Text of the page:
Directing: Old Pasadena Management District “Old World Charm” Executive Producers: Old Pasadena Management District, LA-18.
Written by: Shanelle Rose, Ming Lo
Shooting, Editing and Graphics by: Ming Lo The Project. As part of their work for the community, LA-18 decided to do a PSA (Public Service Annoncement) for Old Pasadena (more precisely, the Old Pasadena Management District, or OPMD). The PSA also leads into LA-18’s Chinese New Year’s Celebration, which will be held in Pasadena’s Central Park in February, 2007. The Creative Challenge. The Old Pasadena Management District wanted a 30s spot that touched on the name brand stores (The Gap, Tiffany’s, H&M, etc.), yet still highlighted the quaint but lesser-known local shops. They also wanted to mention specific locations and features, such as free parking, valet parking and metro stops. So the challenge was to squeeze as much material as possible in 30 seconds, in a fun and entertaining way. The choice of style was obvious – what I call the NYPD Blue/24 floating camera style. Some call it the dizzy, give-me-a-headache style (and yes, while editing, I did give myself a headache one night). I love shooting this style, because it’s energetic and fast paced. The trick was actually not to over use this style, to vary the pace so that you don’t get a headache watching the piece. So you’ll see a mix of shot styles (including the four frames within a frame to squeeze in as much as possible) – fast zooms, bouncy camera and quick cuts, combined with pans and slower crossfades. I’m also fond of the interval shot (one shot every 15-20 frames), for the sped-up sunset. Very fun to do.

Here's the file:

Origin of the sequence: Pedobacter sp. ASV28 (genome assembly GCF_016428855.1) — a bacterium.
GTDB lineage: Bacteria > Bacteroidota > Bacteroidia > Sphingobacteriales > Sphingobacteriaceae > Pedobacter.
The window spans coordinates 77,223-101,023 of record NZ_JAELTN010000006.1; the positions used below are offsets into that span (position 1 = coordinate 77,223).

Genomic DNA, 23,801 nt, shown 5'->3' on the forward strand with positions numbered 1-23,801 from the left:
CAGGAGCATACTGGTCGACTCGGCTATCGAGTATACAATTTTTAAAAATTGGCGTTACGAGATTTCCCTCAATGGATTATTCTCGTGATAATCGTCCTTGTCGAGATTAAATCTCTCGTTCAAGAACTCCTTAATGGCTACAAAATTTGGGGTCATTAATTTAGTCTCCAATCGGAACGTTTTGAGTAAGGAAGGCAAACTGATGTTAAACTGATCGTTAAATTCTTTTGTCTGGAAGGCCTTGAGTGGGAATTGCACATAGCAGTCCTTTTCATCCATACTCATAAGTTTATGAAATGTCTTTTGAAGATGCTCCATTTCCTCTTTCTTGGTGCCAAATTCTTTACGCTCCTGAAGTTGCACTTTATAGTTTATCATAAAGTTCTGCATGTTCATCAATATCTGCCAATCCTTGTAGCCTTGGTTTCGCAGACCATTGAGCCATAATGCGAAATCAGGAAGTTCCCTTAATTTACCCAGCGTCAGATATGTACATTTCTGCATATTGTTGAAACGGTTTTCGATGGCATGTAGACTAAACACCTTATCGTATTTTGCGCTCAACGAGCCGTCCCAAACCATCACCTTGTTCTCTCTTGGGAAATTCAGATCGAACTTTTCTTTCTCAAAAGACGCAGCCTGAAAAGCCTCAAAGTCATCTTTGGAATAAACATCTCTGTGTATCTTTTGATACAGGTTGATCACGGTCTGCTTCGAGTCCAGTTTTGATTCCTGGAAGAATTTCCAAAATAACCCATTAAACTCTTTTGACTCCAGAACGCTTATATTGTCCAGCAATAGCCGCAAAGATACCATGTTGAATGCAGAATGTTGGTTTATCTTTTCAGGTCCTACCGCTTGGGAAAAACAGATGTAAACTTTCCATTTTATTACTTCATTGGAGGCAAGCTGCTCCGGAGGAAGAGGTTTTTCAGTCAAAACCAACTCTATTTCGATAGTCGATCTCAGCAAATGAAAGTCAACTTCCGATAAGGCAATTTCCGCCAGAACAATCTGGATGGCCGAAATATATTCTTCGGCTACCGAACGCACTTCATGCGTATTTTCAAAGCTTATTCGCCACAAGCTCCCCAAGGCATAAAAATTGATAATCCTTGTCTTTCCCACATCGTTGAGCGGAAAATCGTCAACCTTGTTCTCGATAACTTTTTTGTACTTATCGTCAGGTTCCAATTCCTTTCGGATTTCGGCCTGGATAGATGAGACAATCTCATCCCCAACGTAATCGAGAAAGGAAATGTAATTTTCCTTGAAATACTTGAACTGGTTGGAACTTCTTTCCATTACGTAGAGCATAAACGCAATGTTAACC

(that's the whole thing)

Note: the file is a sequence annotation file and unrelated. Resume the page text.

Order Tramadol From China Execution Challenges. This one was easier to shoot than others because it was basically me running around with a camera. Still, it took a lot of scouting and planning. I don’t like to just shoot and try to figure it out in editing; I prefer to plan shots according to the text (so that visuals match the text, of course), and figure out different ways to visually interpret each piece of text. The client also had a list of “must haves” or preferred visuals, so those visuals had to scouted and shot as well. And then there was the creative challenge – how do you make a street sign more than a just a street sign, or a shot of pedestrians more than just a shot of people walking? – The Interval Shot. I’ve seen this a hundred times, but had never done one. So it was fun just playing with all the settings on the Panasonic HVX-200 to figure out what would work best. And I learned something. I always thought you just set the interval on the camera and leave it. Wrong. As the sun sets and the changes, you have to manually adjust the aperture. Otherwise, it can get too dark when the sun actually sets, or too bright as the sun rises. If I’m wrong, I hope someone will email me and tell me, but my sunset shot took an hour and a half to shoot, and as it got dark I realized that my image was too dark, and that I had to open up the lens between intervals, on a regular basis. I know some of you are saying, “duh!”, but hey, no told me! Composition. You might say, this is no big deal, it’s just a bunch of signs and store faces and exteriors. I find, though, that even a 1/2 second shot can be weak if the composition isn’t right. For example, a shot of pedestrians walking doesn’t really work unless they’re walking in the right part of the frame. Likewise, shots of signs and brand logos have to be positioned in an interesting way, or with some kind of interesting foreground or background. So it took several shots to find the right composition, or I had to wait until something interesting – like a bus or a pedestrian – crossed the foreground. All in all, I shot a lot more footage than usual.


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